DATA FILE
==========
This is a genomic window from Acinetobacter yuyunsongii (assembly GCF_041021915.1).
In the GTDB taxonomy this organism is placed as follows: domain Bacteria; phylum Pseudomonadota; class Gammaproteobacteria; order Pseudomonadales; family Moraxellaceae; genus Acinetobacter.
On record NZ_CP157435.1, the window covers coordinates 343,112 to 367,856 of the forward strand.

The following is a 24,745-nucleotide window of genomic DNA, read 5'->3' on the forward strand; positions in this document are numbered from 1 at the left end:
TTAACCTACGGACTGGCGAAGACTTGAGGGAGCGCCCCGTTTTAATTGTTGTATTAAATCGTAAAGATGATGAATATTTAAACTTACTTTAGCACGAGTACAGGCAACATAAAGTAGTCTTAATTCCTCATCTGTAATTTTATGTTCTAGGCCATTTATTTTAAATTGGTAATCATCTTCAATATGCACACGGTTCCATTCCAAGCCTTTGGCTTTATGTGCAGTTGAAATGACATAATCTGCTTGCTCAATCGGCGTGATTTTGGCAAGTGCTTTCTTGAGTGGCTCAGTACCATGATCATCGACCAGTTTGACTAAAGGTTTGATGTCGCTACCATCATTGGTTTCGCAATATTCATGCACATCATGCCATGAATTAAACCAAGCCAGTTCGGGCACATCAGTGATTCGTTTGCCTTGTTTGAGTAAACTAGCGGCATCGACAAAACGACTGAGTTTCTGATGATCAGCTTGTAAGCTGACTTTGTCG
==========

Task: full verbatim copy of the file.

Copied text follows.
This is a genomic window from Acinetobacter yuyunsongii (assembly GCF_041021915.1).
In the GTDB taxonomy this organism is placed as follows: domain Bacteria; phylum Pseudomonadota; class Gammaproteobacteria; order Pseudomonadales; family Moraxellaceae; genus Acinetobacter.
On record NZ_CP157435.1, the window covers coordinates 343,112 to 367,856 of the forward strand.

The following is a 24,745-nucleotide window of genomic DNA, read 5'->3' on the forward strand; positions in this document are numbered from 1 at the left end:
TTAACCTACGGACTGGCGAAGACTTGAGGGAGCGCCCCGTTTTAATTGTTGTATTAAATCGTAAAGATGATGAATATTTAAACTTACTTTAGCACGAGTACAGGCAACATAAAGTAGTCTTAATTCCTCATCTGTAATTTTATGTTCTAGGCCATTTATTTTAAATTGGTAATCATCTTCAATATGCACACGGTTCCATTCCAAGCCTTTGGCTTTATGTGCAGTTGAAATGACATAATCTGCTTGCTCAATCGGCGTGATTTTGGCAAGTGCTTTCTTGAGTGGCTCAGTACCATGATCATCGACCAGTTTGACTAAAGGTTTGATGTCGCTACCATCATTGGTTTCGCAATATTCATGCACATCATGCCATGAATTAAACCAAGCCAGTTCGGGCACATCAGTGATTCGTTTGCCTTGTTTGAGTAAACTAGCGGCATCGACAAAACGACTGAGTTTCTGATGATCAGCTTGTAAGCTGACTTTGTCG